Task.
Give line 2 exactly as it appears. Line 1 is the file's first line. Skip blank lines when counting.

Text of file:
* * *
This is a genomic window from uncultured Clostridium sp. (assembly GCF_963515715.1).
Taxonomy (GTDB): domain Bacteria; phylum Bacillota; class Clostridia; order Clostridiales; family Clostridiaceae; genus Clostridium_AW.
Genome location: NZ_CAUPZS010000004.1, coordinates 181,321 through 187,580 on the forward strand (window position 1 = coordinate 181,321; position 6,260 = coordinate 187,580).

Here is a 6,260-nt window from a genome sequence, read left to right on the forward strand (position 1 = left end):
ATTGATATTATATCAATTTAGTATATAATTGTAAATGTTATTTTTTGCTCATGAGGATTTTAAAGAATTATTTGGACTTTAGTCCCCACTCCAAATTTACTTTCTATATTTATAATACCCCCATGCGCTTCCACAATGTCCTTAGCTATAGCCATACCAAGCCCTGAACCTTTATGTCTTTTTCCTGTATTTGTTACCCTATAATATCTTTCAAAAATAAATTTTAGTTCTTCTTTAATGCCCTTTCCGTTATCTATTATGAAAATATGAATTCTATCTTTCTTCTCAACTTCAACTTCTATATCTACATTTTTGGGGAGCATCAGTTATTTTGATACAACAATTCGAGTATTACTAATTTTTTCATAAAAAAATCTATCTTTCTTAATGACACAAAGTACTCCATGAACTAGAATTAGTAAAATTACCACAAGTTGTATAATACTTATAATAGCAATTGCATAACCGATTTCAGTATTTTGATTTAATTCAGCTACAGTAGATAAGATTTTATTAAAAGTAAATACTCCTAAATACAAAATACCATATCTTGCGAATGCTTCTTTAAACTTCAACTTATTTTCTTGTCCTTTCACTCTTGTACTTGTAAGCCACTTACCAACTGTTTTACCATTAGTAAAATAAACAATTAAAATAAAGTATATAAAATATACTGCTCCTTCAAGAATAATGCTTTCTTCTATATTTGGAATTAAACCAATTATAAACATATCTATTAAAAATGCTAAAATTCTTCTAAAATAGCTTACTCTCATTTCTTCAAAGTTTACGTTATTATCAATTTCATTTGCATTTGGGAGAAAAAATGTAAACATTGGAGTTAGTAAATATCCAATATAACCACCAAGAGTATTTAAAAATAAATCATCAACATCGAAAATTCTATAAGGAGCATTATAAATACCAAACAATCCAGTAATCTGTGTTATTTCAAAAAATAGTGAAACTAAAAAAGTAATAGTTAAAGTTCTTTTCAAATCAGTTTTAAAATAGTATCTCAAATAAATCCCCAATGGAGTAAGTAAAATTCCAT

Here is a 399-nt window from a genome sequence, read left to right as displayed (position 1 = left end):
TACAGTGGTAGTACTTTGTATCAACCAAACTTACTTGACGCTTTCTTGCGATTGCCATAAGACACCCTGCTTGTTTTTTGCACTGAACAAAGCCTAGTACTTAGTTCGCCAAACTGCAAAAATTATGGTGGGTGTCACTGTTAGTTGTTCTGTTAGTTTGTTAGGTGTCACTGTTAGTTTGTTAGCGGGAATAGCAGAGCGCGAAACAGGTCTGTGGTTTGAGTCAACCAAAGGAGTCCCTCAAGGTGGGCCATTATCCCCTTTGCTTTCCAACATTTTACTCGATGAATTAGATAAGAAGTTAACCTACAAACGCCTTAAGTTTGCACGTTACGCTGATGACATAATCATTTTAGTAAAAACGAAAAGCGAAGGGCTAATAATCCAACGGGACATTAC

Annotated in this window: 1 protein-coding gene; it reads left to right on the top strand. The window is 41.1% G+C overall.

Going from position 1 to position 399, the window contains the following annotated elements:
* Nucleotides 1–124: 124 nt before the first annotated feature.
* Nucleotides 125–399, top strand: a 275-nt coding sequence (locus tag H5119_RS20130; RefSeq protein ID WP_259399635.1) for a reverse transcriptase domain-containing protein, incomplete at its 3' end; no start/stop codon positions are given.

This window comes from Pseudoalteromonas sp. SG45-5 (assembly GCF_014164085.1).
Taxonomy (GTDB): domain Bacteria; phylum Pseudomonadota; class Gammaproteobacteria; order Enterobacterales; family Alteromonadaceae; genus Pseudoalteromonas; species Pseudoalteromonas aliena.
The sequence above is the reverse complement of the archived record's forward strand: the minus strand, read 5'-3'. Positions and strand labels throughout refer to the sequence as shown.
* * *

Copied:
Taxonomy (GTDB): domain Bacteria; phylum Bacillota; class Clostridia; order Clostridiales; family Clostridiaceae; genus Clostridium_AW.